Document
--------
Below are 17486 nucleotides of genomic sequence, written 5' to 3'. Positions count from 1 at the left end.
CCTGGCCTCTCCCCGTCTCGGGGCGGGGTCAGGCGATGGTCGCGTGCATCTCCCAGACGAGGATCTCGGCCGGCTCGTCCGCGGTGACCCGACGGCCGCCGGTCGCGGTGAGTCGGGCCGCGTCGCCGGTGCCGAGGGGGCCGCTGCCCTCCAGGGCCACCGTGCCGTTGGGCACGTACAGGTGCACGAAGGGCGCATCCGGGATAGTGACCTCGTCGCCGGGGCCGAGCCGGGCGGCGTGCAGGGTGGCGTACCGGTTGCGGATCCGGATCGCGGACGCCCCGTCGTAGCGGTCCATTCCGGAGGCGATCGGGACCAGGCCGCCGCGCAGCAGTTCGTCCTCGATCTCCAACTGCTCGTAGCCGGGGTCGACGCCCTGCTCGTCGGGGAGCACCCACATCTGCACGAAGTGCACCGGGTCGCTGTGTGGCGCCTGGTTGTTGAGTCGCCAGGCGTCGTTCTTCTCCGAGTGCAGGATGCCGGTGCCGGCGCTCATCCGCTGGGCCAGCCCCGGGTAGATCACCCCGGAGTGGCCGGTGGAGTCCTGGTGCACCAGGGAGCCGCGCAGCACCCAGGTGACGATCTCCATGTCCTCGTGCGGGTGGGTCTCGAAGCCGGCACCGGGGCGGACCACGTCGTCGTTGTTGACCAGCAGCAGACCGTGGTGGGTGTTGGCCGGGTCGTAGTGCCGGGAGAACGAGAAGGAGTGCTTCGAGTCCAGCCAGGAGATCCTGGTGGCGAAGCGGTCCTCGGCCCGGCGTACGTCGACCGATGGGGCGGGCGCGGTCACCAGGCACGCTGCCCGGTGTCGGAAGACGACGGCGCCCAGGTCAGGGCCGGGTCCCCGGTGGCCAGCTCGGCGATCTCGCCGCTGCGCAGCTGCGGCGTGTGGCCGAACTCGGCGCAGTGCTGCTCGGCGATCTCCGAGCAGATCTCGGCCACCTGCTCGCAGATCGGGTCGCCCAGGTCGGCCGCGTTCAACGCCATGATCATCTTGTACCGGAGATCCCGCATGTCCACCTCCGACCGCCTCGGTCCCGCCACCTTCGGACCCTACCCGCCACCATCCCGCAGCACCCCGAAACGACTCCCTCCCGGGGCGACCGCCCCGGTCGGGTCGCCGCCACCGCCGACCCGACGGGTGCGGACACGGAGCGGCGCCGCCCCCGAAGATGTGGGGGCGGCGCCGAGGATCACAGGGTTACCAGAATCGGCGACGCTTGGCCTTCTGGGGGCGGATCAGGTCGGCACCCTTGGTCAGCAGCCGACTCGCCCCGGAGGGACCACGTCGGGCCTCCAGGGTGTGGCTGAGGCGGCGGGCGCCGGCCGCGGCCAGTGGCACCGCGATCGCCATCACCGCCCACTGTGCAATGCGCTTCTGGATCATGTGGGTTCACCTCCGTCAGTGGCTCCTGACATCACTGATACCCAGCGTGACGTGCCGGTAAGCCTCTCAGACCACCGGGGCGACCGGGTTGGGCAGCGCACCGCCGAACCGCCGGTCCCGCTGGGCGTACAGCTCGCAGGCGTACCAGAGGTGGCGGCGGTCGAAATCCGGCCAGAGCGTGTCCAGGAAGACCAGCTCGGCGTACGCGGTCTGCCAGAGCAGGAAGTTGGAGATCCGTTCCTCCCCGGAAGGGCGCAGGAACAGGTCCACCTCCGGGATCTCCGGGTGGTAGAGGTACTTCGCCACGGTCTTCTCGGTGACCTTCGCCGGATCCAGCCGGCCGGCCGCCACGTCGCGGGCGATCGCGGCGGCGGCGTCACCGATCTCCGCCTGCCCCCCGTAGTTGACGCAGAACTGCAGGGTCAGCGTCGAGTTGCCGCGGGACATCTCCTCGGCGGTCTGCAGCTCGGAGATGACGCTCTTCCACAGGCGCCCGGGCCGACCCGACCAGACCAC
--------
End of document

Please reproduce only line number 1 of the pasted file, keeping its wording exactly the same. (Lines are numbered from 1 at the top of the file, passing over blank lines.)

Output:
Below are 17486 nucleotides of genomic sequence, written 5' to 3'. Positions count from 1 at the left end.